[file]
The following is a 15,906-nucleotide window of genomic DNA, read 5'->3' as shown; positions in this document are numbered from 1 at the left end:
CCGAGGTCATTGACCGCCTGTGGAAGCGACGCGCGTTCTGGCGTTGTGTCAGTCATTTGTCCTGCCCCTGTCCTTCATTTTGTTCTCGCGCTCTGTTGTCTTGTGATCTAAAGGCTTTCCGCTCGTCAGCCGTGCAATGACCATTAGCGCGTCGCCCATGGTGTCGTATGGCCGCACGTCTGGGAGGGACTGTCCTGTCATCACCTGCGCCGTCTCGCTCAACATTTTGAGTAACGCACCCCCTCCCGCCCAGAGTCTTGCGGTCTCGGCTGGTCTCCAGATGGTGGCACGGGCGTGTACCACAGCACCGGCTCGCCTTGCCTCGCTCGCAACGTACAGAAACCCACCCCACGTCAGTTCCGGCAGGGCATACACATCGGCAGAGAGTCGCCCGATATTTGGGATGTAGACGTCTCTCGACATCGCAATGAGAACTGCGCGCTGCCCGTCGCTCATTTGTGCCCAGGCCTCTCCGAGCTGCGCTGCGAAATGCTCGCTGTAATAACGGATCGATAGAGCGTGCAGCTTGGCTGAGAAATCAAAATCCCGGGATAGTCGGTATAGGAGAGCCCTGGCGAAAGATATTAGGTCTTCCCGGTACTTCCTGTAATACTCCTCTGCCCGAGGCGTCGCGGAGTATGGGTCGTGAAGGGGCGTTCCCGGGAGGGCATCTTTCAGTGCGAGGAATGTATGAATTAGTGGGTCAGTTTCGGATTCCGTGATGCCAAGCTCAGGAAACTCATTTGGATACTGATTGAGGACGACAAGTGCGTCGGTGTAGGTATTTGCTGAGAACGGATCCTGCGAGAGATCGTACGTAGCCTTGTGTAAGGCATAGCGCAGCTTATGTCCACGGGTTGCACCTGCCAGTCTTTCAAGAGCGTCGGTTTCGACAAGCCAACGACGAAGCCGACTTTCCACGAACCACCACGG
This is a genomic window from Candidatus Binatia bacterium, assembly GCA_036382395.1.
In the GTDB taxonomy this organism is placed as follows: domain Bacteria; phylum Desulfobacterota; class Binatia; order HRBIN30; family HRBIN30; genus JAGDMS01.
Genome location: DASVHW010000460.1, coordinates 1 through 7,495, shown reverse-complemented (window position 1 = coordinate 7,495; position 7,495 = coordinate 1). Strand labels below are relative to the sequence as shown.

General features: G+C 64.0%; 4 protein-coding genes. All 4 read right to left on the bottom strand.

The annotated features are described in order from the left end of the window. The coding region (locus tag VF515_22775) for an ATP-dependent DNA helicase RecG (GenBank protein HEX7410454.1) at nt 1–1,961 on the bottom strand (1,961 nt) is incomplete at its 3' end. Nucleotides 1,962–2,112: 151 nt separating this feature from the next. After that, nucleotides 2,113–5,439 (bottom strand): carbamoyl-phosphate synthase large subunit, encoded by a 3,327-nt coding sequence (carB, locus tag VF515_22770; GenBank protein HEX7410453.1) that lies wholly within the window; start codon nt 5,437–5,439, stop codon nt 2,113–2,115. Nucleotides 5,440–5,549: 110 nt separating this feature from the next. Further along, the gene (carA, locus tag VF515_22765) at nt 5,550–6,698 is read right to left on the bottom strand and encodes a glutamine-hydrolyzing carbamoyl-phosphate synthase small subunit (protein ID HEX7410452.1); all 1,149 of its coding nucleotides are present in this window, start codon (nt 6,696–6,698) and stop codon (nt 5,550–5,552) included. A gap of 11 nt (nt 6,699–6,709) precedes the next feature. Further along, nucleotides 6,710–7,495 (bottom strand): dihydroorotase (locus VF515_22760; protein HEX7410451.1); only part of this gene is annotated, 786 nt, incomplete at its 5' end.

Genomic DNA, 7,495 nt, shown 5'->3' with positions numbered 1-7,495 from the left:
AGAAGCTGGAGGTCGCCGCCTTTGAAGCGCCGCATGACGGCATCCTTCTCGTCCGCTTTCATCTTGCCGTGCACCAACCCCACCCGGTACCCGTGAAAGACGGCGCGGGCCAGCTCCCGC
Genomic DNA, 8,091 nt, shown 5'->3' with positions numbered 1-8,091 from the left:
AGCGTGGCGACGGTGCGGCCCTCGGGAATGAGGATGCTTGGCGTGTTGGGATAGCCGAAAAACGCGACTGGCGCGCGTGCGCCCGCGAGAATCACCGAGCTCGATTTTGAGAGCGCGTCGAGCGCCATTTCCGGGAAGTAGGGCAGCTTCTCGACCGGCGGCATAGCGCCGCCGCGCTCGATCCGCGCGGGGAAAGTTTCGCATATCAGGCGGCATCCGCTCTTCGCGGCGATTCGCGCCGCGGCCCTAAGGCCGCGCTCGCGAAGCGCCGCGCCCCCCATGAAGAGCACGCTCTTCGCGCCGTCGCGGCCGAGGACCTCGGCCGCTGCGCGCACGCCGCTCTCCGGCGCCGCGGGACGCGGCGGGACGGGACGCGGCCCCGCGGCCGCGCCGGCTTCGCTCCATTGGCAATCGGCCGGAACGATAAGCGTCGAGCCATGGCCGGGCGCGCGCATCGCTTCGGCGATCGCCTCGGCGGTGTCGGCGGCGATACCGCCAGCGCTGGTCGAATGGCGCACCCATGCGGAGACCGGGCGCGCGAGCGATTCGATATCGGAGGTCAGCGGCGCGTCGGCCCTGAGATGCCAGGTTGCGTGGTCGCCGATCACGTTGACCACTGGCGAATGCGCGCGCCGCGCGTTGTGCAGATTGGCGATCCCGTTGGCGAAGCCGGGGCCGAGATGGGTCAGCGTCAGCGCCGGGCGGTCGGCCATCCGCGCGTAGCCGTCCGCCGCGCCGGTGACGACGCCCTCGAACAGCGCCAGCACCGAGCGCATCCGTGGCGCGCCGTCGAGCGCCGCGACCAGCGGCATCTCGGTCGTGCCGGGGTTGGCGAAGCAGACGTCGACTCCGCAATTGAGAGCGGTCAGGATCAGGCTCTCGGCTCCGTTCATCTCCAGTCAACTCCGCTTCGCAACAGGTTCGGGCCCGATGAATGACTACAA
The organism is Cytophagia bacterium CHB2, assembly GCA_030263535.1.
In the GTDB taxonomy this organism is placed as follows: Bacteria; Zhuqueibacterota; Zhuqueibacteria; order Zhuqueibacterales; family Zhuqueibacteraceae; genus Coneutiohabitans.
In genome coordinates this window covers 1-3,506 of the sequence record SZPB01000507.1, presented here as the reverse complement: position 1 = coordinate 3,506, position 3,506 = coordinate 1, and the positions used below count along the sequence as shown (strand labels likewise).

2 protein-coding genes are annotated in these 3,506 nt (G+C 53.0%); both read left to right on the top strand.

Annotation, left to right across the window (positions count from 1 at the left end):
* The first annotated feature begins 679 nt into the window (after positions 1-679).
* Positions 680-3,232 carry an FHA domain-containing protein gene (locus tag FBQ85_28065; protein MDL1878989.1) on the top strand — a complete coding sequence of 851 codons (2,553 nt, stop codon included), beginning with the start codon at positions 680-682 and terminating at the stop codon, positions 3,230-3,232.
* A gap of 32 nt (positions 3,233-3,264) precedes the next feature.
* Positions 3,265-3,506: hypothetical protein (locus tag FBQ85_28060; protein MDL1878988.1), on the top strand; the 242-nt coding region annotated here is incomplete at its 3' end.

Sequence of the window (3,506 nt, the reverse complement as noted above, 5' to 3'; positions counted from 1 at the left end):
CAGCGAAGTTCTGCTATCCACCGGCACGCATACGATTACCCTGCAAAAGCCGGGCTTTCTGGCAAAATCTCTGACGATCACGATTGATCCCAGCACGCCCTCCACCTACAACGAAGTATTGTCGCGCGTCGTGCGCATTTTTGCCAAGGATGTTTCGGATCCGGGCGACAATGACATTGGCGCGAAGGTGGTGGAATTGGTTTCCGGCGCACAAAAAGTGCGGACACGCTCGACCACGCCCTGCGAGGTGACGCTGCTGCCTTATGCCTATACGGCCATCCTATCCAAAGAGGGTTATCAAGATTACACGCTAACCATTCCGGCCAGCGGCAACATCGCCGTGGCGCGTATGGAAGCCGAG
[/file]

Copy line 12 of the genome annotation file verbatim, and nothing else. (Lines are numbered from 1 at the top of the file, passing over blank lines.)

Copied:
The organism is Cytophagia bacterium CHB2, assembly GCA_030263535.1.